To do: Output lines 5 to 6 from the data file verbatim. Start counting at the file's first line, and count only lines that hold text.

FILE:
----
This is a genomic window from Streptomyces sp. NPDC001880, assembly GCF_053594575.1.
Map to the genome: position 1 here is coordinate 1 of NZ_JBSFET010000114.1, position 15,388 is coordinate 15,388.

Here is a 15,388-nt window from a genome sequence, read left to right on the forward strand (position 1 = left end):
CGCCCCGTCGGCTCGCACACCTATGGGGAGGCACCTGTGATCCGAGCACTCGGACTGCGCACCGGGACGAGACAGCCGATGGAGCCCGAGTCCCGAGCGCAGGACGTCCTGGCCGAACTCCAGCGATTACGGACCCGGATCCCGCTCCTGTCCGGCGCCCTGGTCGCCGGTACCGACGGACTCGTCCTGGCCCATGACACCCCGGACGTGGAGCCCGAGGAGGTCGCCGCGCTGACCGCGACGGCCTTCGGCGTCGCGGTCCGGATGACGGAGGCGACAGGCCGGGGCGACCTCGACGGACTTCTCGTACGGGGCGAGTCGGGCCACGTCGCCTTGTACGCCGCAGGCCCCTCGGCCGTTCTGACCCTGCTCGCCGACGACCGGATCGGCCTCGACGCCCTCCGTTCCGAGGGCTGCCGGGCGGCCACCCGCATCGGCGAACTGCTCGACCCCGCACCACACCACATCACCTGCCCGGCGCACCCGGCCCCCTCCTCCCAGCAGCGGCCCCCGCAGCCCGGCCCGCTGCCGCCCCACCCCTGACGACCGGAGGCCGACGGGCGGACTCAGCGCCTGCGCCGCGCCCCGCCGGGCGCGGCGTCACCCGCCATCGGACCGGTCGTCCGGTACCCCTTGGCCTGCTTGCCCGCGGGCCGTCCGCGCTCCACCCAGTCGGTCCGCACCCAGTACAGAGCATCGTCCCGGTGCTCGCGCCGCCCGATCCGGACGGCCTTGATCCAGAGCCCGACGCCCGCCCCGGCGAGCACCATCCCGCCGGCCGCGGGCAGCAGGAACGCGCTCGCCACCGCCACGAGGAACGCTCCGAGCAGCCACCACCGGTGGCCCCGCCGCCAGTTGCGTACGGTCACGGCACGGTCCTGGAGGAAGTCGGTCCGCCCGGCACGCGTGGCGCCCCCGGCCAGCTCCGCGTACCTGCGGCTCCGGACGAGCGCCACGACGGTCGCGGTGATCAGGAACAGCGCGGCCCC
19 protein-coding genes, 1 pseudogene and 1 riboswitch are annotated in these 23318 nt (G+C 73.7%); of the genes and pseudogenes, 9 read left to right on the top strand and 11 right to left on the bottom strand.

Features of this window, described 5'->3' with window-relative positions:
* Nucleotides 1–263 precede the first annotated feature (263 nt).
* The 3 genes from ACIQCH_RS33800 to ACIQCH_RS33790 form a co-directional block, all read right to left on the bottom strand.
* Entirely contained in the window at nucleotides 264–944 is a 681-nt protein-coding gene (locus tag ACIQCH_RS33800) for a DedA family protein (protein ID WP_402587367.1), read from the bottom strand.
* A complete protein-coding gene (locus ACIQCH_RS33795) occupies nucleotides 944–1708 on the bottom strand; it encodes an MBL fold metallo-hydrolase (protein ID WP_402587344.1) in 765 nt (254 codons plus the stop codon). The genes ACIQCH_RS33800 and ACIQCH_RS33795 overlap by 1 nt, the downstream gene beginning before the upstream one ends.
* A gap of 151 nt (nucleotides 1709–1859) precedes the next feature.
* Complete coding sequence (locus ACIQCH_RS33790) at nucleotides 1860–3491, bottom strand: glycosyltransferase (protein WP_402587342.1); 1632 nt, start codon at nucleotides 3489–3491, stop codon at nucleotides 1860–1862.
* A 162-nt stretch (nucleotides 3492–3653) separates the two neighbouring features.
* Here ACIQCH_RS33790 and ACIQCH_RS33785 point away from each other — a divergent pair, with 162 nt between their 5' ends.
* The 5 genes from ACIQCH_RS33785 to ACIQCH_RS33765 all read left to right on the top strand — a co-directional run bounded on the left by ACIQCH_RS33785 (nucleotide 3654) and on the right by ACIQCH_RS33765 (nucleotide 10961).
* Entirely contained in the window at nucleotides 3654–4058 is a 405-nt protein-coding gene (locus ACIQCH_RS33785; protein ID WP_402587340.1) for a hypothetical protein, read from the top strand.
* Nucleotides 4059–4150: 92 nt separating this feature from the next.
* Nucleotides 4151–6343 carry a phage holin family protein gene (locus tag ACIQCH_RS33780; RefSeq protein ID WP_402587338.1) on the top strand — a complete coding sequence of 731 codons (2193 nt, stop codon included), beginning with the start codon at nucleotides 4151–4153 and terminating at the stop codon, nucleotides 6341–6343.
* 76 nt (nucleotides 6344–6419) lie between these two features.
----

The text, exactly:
19 protein-coding genes, 1 pseudogene and 1 riboswitch are annotated in these 23318 nt (G+C 73.7%); of the genes and pseudogenes, 9 read left to right on the top strand and 11 right to left on the bottom strand.

Features of this window, described 5'->3' with window-relative positions: